Our Meal Prepping 101 Guide

 Our Meal Prepping 101 Guide

After successfully finishing the work day, picking up the dry cleaning, and picking up the kids from practice, you find yourself like many others–smack in the middle of a lava-flow of traffic desiring for nothing more than to kick-back and relax back in the comfort of your home. After the many stop-and-goes, you glance at what was quite possibly the fourth or fifth billboard showcasing yet another fast-food advertisement. Suddenly, half-way home you realize that you have yet to solve the dreaded-dilemma of figuring out what’s for dinner? In many cases, you are left with the undesirable options of Sunday night leftovers or some mystery frostbitten contents in the freezer from who knows when? On demanding days like these, convenience is often the motivating factor when making a decision on what to eat. But what if I told you these moments could be avoided?

Maintaining healthy habits when it comes to diet for you and your family is similar to creating unhealthy ones. Consider this: in the split moment when you’ve finished work and are scrambling to think of what to make for dinner, most decisions are made from a convenience-driven mentality, even if it results in compromising goals towards a healthier you. This isn’t to say you should completely override eating out. This is simply a gentle reminder that it is often easier to make better decisions for our health when we make efforts to prepare to have better options more accessible and convenient for us.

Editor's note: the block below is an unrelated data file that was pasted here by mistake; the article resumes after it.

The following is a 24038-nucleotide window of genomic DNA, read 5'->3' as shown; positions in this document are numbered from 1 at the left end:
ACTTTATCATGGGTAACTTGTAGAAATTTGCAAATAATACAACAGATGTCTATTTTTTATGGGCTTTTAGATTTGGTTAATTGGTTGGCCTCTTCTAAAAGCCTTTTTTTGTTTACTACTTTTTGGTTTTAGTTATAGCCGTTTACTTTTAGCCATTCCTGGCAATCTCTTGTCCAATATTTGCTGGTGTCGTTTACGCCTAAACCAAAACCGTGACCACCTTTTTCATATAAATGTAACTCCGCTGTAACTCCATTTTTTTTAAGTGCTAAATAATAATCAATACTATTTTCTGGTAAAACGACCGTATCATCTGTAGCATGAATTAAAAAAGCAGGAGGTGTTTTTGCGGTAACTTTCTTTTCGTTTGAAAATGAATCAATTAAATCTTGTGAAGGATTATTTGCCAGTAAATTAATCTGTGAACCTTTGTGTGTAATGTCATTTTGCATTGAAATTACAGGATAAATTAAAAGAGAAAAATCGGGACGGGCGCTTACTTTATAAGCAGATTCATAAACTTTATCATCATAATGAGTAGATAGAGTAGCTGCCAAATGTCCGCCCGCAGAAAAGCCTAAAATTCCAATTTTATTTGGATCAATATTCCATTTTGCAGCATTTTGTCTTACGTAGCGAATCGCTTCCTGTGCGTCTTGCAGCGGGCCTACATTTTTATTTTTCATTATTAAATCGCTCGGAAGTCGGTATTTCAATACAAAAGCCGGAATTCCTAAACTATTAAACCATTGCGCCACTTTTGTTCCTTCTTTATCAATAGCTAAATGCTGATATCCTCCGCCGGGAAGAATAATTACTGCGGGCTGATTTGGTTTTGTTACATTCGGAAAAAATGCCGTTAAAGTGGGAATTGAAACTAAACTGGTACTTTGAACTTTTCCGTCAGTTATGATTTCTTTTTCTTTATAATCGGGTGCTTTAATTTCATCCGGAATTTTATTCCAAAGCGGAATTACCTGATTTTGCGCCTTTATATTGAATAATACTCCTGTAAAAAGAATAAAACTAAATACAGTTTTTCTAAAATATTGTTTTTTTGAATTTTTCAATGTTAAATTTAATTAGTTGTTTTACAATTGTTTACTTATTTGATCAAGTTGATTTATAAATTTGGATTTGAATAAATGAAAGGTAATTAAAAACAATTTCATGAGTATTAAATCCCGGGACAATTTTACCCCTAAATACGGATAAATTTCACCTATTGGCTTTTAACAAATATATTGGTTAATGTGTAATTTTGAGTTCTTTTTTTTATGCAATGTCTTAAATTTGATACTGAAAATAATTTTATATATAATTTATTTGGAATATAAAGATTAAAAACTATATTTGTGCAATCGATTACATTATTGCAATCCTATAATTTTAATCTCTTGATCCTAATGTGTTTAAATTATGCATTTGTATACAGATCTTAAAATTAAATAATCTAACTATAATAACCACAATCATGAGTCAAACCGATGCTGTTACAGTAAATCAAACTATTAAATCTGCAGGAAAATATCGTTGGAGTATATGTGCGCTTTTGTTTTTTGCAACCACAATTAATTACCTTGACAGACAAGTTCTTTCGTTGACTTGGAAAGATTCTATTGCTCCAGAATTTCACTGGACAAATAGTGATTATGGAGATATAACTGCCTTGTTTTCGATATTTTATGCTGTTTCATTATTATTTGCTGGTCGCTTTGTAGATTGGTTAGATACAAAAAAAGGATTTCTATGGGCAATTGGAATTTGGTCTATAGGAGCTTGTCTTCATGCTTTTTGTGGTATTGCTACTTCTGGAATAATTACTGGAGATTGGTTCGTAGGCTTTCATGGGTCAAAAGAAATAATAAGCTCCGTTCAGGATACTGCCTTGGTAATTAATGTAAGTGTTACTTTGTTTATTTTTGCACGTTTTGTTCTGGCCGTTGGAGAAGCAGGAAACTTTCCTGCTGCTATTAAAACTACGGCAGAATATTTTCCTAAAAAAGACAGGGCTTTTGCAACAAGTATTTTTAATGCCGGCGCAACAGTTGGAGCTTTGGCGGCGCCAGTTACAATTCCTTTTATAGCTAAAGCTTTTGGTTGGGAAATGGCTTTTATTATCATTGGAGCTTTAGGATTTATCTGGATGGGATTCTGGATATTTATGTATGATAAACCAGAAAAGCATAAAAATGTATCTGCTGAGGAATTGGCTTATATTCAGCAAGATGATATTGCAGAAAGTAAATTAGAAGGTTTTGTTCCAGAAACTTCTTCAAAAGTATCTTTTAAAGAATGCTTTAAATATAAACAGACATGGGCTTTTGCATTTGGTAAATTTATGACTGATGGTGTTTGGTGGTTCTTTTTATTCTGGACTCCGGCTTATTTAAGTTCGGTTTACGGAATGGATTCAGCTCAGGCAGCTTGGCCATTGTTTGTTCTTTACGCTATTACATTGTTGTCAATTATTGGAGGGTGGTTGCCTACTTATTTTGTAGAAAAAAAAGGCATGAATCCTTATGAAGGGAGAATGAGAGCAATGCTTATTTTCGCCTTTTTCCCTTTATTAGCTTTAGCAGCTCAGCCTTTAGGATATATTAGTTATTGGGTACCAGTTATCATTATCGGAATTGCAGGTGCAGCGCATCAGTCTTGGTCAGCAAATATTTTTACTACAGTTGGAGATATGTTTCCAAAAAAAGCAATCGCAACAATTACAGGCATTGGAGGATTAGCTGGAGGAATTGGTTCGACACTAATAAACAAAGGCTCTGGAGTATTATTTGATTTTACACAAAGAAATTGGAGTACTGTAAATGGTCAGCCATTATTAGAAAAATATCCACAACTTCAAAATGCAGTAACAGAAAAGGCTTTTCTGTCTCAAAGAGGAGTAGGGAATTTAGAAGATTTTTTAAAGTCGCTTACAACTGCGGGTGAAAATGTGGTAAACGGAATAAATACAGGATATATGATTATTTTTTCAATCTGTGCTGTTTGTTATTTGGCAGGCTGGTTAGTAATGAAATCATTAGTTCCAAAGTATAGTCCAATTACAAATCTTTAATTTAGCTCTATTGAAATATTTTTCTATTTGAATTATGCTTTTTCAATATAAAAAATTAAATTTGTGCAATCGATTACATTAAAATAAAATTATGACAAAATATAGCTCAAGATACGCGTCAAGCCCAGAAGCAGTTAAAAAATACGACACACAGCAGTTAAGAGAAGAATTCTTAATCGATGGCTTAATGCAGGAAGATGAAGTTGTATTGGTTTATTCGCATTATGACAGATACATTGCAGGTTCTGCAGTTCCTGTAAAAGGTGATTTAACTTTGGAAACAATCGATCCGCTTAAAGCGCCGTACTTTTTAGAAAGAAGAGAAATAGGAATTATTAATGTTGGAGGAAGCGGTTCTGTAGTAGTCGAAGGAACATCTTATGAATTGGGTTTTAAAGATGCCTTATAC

It is far more appealing to swing through your local drive-through than it is to think about hovering over a hot stove after a taxing day at work. As convenient as it is to make unhealthy food choices, meal-prepping offers that similar convenience when approached with the same goal in mind.

The goal in this case, is to maintain good eating habits without having to put too much thought behind it, right? What if I told you meal prepping could be more than just steamed veggies and roast chicken piled high in your refrigerator? With a few pointers, meal-prepping could be the easiest decision you could ever make.

Below are some benefits and tips for the beginners out there and a new perspective for others who have the meal-prepping habit already under their belt.

Benefits of eating from home:


1. Control what is in your food.

Eating out may be convenient, but it often includes excessive amounts of processed ingredients that include trans fats and higher amounts of sodium and/or processed sugar. Cooking from home allows you to see what and how much you’re putting on your plate.